One weekend in Orange gives you 48 hours to eat at Lolli Redini, shop at The Sonic and savour the best of 60 wineries. Of course, you’ll also want a taste of the quiet country life.
Orange is honey to the bee for jaded urban folk keen to swap the rat-race for the good life. Joining them are residents who flew the coop after high school only to return to raise their brood. “I love it here,” says café owner Maddy Howell. “So many young people are opening places now and we’re spoilt for choice – there’s a sense of excitement.”
Sure as (locally laid, free-range) eggs, the appeal lies in property prices and the vibrant food and wine scene. But there’s also the gentle pace and the chance to be part of a proud, resilient community.
The regional city buzzes throughout Orange Wine Festival in October so book well ahead if you plan to travel in these months. Here, we show you how to eat, sip and shop like the locals do...
Orange has more cafés per capita than an inner Sydney suburb, according to one well-placed local source (with a coffee in hand). Leading the charge is Good Eddy, a cute-as-a-button operation in Lords Place, run by Maddy Howell and her husband, Toby. Melbourne-trained barista Toby weighs every shot of coffee and sources the best beans locally and abroad.
On a quiet street nearby, Byng Street Local Store serves robust brews best enjoyed on the lovely timber deck in the courtyard out back or on the wraparound verandah out front.
Across town, the newish Omar by Academy (02 6361 0023) is all about coffee perfection and education. Owner, barista and chef Matthew Swiatkiwsky andhis knowledgeable staff let customers sample the goods, including fragrant pour-overs. The café stocks beans by Swiatkiwsky’s small-batch Academy Coffee Roasters, as well as brewing equipment, local honey and more.
With floor-to-ceiling glass windows, views of Orange’s cultural precinct and smart umbrellas shading the kid-friendly outdoor space, Groundstone (02 6394 6386) is a community grazing hub. It’s run by Katie and Beau Baddock, who co-founded The Agrestic Grocer (02 6360 4604), another popular noshery and produce purveyor. They left the bright lights of Sydney for the Central West in 2009 and love the more subdued pace in Orange.
The fact that Katie is the daughter of a local orchardist is reflected in the fresh, seasonal breakfast menu. From condiments and cakes to milkshake syrups, pretty much everything is made in-house. If you pick the classic eggs Benny over the house waffles, you can satisfy your sweet tooth by making a beeline for the counter, where cheesecakes, brownies and muffins await.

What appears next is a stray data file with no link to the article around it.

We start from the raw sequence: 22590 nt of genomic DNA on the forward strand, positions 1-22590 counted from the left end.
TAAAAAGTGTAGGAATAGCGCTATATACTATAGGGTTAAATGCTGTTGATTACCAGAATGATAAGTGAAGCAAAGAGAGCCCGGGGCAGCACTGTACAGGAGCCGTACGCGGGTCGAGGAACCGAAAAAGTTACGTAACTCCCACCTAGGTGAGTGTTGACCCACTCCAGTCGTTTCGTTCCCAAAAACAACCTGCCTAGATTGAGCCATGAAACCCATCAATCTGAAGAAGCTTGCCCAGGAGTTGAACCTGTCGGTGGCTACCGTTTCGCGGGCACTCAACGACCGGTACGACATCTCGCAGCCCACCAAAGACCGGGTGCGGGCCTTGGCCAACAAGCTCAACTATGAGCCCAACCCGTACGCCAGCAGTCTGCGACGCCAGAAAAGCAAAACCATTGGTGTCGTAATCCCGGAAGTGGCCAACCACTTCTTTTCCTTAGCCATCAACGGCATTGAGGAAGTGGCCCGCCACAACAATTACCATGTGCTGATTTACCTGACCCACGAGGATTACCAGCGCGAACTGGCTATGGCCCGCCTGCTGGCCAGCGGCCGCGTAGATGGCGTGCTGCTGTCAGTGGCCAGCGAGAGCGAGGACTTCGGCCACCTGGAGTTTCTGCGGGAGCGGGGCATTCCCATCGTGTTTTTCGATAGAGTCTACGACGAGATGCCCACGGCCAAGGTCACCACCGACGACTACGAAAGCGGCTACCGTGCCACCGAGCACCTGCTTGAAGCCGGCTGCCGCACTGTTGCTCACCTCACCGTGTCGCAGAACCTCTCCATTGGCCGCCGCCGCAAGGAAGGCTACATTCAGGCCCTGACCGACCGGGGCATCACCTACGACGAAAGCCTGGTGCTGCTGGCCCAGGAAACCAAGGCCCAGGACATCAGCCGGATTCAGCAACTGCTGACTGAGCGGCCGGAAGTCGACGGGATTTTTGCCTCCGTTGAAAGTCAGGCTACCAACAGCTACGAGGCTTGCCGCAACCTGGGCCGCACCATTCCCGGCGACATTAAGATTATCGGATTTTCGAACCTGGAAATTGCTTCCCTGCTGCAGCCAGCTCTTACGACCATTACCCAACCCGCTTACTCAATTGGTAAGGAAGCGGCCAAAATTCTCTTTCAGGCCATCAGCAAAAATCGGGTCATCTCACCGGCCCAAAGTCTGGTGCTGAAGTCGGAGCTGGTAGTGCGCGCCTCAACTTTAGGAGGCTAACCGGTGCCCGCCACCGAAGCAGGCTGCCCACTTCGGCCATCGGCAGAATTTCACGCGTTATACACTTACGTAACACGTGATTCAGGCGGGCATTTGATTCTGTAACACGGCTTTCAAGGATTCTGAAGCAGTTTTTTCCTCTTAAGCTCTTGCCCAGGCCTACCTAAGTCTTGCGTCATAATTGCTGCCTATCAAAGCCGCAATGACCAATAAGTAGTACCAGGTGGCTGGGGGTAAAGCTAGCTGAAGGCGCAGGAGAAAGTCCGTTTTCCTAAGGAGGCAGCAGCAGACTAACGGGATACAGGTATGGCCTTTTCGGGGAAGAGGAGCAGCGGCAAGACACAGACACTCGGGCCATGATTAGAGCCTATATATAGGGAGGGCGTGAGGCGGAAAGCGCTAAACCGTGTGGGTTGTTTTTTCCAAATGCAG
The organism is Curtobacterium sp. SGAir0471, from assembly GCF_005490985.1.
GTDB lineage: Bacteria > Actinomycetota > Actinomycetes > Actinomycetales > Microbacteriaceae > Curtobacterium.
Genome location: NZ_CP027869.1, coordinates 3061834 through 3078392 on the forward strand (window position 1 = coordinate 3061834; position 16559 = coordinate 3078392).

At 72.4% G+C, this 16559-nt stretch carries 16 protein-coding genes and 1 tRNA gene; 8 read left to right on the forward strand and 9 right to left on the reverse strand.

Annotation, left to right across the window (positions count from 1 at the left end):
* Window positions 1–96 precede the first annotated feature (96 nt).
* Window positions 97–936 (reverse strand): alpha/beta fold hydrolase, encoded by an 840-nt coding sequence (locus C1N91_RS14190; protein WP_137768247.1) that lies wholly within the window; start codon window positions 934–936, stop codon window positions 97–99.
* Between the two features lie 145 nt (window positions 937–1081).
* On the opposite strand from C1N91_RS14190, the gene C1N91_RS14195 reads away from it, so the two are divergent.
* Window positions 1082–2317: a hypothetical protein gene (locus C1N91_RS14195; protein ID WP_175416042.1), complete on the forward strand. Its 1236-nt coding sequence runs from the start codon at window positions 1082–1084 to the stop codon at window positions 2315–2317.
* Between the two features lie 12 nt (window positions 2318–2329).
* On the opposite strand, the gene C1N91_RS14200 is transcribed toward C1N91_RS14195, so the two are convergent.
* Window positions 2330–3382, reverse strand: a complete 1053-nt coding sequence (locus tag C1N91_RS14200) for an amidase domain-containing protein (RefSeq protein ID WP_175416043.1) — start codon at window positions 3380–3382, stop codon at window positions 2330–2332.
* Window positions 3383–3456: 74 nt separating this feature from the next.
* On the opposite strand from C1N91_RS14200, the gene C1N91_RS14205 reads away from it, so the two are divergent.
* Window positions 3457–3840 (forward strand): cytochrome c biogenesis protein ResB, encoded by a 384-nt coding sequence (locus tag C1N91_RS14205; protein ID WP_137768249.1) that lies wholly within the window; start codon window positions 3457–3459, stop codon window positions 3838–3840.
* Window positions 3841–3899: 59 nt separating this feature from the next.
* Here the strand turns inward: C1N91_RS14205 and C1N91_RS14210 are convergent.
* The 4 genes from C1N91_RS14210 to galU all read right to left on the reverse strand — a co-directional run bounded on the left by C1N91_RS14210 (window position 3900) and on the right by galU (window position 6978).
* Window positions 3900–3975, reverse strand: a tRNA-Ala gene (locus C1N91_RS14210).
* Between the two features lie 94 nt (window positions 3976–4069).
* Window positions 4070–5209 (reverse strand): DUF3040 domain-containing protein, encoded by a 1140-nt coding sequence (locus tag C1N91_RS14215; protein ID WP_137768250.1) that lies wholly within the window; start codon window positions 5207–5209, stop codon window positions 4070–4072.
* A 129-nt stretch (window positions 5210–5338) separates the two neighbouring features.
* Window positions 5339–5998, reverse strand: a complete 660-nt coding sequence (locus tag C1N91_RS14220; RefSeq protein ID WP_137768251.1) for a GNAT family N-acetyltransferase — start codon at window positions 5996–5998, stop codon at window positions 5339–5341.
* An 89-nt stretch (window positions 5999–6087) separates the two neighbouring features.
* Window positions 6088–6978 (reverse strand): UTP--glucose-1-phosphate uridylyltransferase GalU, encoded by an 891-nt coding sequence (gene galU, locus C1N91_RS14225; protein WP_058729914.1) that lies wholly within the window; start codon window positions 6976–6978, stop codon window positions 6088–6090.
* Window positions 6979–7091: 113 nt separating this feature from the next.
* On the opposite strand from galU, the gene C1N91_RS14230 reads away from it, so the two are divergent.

A few blocks away, Bills Beans East Orange is a tiny café big on flavour (truffled eggs or “sinful” polenta porridge, anyone?). Perch on a stool outside and devour the brekkie roll, which features locally grown Trunkey bacon and a relish better than your grandma makes.
Set in the heart of town, The Sonic is a clothing and lifestyle concept store with a grand presence. In 2016, when laid-back fashion entrepreneur Pip Brett snapped up the former Masonic Hall, built in 1864, she knocked out the internal walls and styled the cavernous interior to the gorgeous hilt.
On one side is Iglou boutique (02 6362 2655), stocking brands such as Sass & Bide and Tigerlily. On the other is Jumbled (02 6361 4447), a champion of local artists, bursting with all manner of linen, cushions and homewares. At the back is Nimrod’s café (0405 989 440), where affable owner Nimrod Nagy serves panini, soups, sweets and quality coffee.
Hawkes General Store a few paces away, has been run by the same family for 42 years. Second-generation owner Coco Pogonoski has an eye for chic women’s clothing and bright homewares. The shop also serves excellent coffee that you can sip near the quince tree in the front courtyard, a popular hangout for locals and, occasionally, Coco’s schnoodle, Bob.
Belle Armoire Boutique in the same building as coffee joint Good Eddy, stocks feminine and affordable Australian labels. The building also houses Botanica Flora, where you’ll find local blooms and a thoughtful fit-out, including parquetry floors and a custom-made concrete work station.
Best culture shots
There’s an air of importance to the cultural precinct on the corner of Byng Street and Lords Place, with its library, theatre and museum. It also includes Orange Regional Gallery,which was founded in 1986 following the generous donation of the Mary Turner Collection with Australian art by the likes of Sidney Nolan and Grace Cossington Smith. Today, the gallery has more than 500 works by some of the country’s best-known artists and hosts about 25 exhibitions a year. It currently has the Kedumba Collection of Australian Drawings on long-term loan, featuring works by John Olsen, Rick Amor and Elisabeth Cummings.